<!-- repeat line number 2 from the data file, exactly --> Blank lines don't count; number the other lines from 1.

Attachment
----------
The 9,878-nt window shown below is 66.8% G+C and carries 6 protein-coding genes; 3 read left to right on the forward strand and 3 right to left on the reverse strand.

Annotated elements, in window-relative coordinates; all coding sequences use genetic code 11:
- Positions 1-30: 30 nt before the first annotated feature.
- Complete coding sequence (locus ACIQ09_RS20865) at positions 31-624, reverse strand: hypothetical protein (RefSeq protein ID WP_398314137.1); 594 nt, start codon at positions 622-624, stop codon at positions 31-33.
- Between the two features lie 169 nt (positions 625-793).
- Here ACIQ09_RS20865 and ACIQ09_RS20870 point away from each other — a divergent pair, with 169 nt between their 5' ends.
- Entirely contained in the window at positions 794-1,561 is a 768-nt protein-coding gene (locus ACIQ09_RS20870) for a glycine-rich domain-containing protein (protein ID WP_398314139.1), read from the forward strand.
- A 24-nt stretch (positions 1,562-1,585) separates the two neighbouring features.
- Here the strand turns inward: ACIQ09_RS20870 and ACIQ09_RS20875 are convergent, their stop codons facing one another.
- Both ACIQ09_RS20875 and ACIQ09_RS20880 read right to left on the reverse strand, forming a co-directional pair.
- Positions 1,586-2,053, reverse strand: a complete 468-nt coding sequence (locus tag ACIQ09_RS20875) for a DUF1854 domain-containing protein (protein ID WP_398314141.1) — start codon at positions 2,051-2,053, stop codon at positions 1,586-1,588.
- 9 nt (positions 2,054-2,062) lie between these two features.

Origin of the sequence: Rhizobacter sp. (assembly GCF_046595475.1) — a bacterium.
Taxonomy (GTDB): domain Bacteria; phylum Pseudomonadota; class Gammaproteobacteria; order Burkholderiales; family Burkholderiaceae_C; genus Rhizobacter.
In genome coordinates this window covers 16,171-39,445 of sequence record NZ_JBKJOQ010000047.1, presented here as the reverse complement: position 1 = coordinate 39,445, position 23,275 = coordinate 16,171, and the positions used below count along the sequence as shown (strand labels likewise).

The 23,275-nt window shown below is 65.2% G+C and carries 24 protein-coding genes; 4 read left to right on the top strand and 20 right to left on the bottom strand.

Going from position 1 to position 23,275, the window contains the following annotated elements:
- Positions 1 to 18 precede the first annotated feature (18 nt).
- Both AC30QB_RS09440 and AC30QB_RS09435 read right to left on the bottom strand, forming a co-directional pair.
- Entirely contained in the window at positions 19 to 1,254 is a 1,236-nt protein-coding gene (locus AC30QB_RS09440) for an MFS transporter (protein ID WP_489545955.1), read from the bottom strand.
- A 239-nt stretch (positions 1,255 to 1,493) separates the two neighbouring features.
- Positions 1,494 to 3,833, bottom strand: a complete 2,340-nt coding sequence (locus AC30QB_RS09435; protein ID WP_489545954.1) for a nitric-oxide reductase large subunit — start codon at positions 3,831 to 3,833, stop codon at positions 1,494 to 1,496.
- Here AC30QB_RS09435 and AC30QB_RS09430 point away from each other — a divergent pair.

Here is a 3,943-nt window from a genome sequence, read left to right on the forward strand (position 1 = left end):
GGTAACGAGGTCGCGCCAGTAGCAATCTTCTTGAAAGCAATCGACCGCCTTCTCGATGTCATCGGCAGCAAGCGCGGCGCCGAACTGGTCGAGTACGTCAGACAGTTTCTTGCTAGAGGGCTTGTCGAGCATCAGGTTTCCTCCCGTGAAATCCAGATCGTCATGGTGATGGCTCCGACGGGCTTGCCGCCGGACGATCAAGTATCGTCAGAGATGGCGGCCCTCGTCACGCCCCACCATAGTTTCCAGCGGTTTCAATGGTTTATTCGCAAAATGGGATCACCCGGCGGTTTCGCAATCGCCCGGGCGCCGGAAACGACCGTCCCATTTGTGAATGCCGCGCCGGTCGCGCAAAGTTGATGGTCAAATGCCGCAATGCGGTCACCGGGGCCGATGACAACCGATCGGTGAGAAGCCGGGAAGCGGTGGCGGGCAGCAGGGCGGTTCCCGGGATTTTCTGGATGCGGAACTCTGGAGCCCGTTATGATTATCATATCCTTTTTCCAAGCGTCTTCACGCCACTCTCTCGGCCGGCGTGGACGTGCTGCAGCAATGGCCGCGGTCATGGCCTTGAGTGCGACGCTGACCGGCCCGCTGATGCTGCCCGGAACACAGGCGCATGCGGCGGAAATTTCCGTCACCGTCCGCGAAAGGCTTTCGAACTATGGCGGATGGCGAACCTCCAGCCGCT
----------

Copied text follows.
Annotated elements, in window-relative coordinates; all coding sequences use genetic code 11: